A study was commissioned by the aggregate plant, Arids Guixeras S.A. (Riudarenes – Girona), on the sludge produced at the plant with a view to its commercialisation. The commission budget only permitted analysis of the sludge to define its chemical composition. In spite of this, it was decided to continue with the study of this waste product since, potentially, a wide field of application exists for it in the manufacture and enhancement of commonly-used building materials. At the same time, if a use could be found for this waste, the environmental impact of this particular aggregate plant would be considerably reduced and, more importantly, it would pave the way for other aggregate plants to follow suit.

Different possibilities for the use of this sludge in the manufacture of various types of building materials were considered. It could be used as an addition to enhance mortar; it could also be used to make porcelain stoneware floor tiles; it could be incorporated as a material, mixed with earth, to manufacture compressed earth blocks (CEB); and also as an additional material to enhance the properties of porous ceramics used in building.

In this study, the use of sludge in the manufacture of porous fired clay bricks was analysed. This does not mean that its use in the previously mentioned materials has been dismissed. On the contrary, other avenues of research have been left completely open because it is believed that the use of sludge to enhance the properties of porcelain stoneware, CEB, mortar and other construction materials is perfectly viable. If it was opted to study its implementation in porous fired clay bricks, it is due to the similarities in the mineral composition of sludge and clay (10).

In this paper, the first results obtained from using sludge in the manufacture of porous ceramic bricks for building are presented. The preliminary analysis to define these materials includes the chemical characterisation of the raw materials and the study of the physical and mechanical properties of the finished product, using different dosages.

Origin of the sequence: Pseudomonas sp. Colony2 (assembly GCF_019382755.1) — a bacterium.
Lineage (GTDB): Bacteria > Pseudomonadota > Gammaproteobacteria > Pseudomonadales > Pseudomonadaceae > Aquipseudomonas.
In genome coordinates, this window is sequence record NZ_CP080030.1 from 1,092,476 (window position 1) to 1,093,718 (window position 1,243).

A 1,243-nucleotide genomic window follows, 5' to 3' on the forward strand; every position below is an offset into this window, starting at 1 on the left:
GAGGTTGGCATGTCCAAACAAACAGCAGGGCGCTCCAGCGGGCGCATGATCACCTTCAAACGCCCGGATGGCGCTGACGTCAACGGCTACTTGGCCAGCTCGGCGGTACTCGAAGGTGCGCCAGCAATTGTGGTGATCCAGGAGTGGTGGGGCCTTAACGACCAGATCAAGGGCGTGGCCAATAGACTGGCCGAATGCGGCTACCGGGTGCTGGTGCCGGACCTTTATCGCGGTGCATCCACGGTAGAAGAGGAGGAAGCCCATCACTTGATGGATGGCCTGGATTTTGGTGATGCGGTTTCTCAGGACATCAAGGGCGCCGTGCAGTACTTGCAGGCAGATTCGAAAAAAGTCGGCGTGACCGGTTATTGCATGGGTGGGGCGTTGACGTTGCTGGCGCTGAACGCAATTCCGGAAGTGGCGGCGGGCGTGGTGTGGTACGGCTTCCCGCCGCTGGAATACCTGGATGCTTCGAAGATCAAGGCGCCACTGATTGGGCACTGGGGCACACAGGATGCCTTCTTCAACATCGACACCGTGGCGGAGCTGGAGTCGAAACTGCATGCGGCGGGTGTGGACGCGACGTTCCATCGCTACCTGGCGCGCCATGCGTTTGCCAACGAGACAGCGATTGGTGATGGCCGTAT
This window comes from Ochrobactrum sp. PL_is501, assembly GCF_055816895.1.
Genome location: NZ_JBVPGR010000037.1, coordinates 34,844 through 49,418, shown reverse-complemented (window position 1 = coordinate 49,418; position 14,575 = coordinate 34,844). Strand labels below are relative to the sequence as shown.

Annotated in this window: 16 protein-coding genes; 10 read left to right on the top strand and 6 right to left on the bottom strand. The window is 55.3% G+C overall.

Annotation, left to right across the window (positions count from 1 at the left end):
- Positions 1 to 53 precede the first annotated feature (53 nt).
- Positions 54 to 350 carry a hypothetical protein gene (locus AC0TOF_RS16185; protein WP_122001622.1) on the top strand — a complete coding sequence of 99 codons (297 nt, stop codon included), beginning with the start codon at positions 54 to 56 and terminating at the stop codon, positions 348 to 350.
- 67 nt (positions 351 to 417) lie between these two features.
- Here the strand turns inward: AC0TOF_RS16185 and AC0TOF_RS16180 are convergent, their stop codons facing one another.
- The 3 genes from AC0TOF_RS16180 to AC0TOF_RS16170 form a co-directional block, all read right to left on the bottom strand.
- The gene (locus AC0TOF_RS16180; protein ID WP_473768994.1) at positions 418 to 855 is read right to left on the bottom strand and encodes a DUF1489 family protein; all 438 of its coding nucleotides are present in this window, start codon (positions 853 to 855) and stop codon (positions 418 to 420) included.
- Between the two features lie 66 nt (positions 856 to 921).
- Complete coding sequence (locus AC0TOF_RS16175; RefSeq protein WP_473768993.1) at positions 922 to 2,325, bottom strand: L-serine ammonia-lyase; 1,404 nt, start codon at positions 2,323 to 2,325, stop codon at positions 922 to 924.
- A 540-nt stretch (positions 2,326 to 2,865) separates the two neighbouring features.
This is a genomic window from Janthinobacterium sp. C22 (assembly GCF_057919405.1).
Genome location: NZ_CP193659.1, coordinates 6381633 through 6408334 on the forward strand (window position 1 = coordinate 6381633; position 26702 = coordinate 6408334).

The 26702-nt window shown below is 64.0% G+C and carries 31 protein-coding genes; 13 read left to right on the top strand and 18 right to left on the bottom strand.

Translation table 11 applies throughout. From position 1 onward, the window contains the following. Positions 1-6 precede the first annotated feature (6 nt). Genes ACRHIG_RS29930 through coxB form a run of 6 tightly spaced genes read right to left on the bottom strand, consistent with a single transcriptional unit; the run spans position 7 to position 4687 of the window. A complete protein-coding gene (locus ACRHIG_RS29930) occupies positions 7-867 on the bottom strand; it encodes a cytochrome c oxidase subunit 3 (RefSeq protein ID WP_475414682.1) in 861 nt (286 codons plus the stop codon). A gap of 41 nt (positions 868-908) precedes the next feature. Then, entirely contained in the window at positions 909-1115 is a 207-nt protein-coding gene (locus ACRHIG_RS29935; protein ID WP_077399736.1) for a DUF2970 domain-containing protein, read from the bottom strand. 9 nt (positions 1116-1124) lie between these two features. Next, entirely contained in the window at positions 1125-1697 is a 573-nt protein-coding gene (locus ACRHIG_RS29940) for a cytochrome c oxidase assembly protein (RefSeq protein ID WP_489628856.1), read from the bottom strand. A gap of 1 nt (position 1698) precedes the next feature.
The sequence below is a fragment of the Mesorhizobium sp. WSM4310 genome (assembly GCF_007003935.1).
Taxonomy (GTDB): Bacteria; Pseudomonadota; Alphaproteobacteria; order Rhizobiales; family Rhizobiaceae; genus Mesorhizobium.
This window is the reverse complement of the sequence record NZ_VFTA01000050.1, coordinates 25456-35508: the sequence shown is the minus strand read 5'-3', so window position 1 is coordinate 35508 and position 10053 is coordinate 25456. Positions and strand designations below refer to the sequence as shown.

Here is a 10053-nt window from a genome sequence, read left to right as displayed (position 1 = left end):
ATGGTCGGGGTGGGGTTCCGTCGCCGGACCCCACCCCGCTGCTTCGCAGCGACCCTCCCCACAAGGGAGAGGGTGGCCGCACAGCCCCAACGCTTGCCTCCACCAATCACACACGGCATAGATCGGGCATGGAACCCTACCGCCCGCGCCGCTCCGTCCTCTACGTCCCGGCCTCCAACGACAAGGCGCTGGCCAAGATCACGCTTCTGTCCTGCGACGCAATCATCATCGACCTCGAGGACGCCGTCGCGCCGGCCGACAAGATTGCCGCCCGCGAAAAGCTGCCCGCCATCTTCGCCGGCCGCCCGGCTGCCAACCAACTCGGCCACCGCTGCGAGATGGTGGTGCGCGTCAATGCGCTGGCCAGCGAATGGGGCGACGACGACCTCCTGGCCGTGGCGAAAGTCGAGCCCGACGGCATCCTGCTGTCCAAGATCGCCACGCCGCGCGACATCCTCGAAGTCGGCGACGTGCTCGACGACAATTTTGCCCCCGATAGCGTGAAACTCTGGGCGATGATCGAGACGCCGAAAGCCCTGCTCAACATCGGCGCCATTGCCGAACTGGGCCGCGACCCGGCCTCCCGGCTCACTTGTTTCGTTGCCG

2.1. MaterialsTOP

The materials used to manufacture the porous fired clay bricks were clay, supplied by Argiles Colades S.A., a company specialising in clay extraction and handling, sludge, derived from aggregate and sand washing, and sand. Two different kinds of sand were used: commercial sand and standard sand. The latter contains about 94.25% of SiO2 and only 0.93% of CaO (11). The addition of sand – Argiles Colades S.A. use sand in their production – in the manufacture of the porous fired clay bricks was considered because the use of clay alone does not lead to a good quality product, since the plasticity level is high and the addition of sand reduces shrinkage in the firing process. Nonetheless, in principle, two sands should be compatible with the clay and sludge used.

As neither the proportions of the materials to be used nor information regarding firing times and temperature were available, a theoretical framework was constructed based on the data obtained in preliminary clay and sludge testing. The decision to use dry residue and then incorporate water was taken in order to assure the same quantity of water in all specimens and guarantee their homogeneity. Table 1 shows the definitive proportions of all the materials used in the mix. It was deemed suitable to make a reference specimen in which only clay was used, and another in which only sludge was used, even though it was already suspected that it was impossible to make porous fired clay bricks using these materials in isolation. Despite the fact that some authors limit the proportion of waste to be added to a maximum of 30% (6), we chose to increase this percentage in two of the selected dosages.

Table 1. Dosage of samples
Code Compotion
C 1 90% clay + 10% sludge + 20% standard sand + 10.7% water